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Mobility-based disadvantage in older age: insecure housing and the risks of moving house

Published online by Cambridge University Press:  03 July 2020

Emma R. Power*
Affiliation:
Institute for Culture and Society, Western Sydney University, Sydney, Australia

Abstract

This paper develops knowledge of the logistics of moving house amongst older people living in insecure housing. These people typically do not move once and settle into a new house, but face ongoing moves driven by factors including housing affordability, tenure conditions and eviction. The paper identifies four domains of experience faced by people undergoing cumulative, involuntary residential moves: the material (process of relocating oneself and possessions), economic (costs of moving house), embodied (physical experience) and affective (how relocation is experienced and felt). The logistics of relocation are examined through the experiences of single older women living in insecure housing in the greater Sydney region of Australia. The accounts of these women foreground the costs and challenges of insecure housing that are a consequence of relocation. Conceptually this work contributes to understandings of mobility-based disadvantage in older age through drawing out the ways that the logistics of moving house – of relocating oneself and possessions – contribute in distinct ways to mobility-based disadvantage through risks to identity and senses of home. Empirically it addresses gaps in gerontological and housing scholarship through developing knowledge of the logistics and experiences of ongoing, involuntary residential moves.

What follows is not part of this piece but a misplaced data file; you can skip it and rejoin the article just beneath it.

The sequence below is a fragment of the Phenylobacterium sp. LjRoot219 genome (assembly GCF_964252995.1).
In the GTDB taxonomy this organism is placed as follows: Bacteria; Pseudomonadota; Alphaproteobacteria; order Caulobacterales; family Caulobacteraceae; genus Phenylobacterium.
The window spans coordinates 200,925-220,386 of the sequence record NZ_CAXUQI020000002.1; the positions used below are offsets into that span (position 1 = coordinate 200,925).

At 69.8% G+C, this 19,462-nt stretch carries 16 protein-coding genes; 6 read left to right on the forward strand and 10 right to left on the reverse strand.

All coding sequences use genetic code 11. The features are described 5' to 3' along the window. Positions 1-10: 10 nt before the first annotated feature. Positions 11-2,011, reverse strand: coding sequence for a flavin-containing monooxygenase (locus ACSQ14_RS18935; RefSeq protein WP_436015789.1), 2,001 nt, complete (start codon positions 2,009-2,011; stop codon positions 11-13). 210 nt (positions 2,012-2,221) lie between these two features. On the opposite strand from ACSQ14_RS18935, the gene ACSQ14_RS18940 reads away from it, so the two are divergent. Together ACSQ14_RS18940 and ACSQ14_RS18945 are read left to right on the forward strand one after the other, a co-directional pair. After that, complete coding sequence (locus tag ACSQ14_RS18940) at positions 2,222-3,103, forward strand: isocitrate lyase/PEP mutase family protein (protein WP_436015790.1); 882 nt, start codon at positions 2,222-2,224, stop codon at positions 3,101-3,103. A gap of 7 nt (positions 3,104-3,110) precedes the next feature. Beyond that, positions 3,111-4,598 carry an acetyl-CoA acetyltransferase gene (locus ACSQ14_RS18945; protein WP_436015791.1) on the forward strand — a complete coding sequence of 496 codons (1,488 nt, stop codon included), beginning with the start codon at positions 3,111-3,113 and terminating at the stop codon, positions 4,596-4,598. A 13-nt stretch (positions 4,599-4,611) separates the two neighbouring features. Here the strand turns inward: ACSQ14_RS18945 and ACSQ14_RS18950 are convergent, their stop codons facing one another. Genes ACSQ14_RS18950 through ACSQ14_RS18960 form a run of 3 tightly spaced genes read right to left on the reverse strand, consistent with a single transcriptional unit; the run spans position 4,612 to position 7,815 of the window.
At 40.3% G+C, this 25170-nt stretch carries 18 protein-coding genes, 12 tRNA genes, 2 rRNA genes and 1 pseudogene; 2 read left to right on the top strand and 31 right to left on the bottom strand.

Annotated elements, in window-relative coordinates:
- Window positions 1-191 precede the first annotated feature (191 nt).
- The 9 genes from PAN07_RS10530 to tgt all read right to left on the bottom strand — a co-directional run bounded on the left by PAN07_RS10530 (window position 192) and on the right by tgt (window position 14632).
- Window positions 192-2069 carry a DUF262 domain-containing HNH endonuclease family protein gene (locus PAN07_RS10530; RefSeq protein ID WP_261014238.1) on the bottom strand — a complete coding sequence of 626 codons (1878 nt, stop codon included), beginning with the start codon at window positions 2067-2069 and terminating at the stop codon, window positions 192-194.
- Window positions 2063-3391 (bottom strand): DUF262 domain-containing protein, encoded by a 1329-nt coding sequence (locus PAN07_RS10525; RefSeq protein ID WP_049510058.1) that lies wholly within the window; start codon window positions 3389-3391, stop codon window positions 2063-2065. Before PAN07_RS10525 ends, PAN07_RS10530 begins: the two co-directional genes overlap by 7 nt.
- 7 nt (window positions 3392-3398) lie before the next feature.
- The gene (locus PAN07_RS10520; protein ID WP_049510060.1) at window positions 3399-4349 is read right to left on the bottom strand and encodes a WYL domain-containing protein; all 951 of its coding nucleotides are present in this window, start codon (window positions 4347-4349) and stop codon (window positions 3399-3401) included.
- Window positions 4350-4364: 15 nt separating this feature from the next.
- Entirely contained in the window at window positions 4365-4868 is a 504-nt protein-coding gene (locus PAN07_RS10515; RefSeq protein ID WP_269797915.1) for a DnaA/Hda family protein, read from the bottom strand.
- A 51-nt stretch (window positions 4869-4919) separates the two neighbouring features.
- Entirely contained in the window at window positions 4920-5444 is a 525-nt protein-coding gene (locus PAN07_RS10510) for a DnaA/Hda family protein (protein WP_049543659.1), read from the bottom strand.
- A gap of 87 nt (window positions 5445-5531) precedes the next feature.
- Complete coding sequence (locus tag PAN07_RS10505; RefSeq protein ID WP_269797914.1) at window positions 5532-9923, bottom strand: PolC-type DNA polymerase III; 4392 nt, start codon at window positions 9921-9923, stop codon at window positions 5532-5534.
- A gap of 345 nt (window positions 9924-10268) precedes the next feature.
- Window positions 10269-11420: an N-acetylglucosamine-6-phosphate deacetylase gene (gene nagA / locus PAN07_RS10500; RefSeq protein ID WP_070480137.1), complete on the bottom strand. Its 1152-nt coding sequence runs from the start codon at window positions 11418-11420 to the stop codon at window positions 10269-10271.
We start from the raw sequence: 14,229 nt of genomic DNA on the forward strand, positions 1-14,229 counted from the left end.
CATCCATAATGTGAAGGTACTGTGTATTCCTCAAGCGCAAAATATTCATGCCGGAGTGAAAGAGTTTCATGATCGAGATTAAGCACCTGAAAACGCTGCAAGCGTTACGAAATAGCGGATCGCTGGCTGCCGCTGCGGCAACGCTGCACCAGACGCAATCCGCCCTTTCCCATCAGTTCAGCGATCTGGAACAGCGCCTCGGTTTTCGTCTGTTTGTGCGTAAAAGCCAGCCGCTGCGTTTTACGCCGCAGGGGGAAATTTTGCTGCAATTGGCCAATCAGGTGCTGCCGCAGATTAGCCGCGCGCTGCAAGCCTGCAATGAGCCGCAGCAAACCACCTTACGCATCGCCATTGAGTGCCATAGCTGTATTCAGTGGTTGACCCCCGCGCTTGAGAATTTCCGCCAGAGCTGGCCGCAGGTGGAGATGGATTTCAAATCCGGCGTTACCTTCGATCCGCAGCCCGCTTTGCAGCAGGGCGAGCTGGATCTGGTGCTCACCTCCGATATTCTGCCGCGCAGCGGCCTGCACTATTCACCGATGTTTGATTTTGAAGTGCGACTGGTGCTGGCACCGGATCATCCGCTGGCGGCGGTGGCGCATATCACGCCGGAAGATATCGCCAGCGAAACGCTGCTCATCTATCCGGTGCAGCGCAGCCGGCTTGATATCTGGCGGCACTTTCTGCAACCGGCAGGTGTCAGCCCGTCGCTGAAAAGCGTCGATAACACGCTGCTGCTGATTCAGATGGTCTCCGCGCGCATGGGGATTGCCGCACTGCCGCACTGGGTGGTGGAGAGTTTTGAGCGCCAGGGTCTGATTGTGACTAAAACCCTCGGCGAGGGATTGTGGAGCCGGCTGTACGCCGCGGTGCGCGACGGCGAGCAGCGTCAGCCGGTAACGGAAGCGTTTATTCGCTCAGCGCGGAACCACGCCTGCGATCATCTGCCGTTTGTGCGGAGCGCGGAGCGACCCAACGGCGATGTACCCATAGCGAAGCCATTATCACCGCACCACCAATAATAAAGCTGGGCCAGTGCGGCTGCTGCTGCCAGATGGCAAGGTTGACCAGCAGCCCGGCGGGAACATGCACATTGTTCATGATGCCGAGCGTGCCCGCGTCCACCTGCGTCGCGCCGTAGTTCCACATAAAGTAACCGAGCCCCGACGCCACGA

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Article
Copyright
Copyright © The Author(s), 2020. Published by Cambridge University Press

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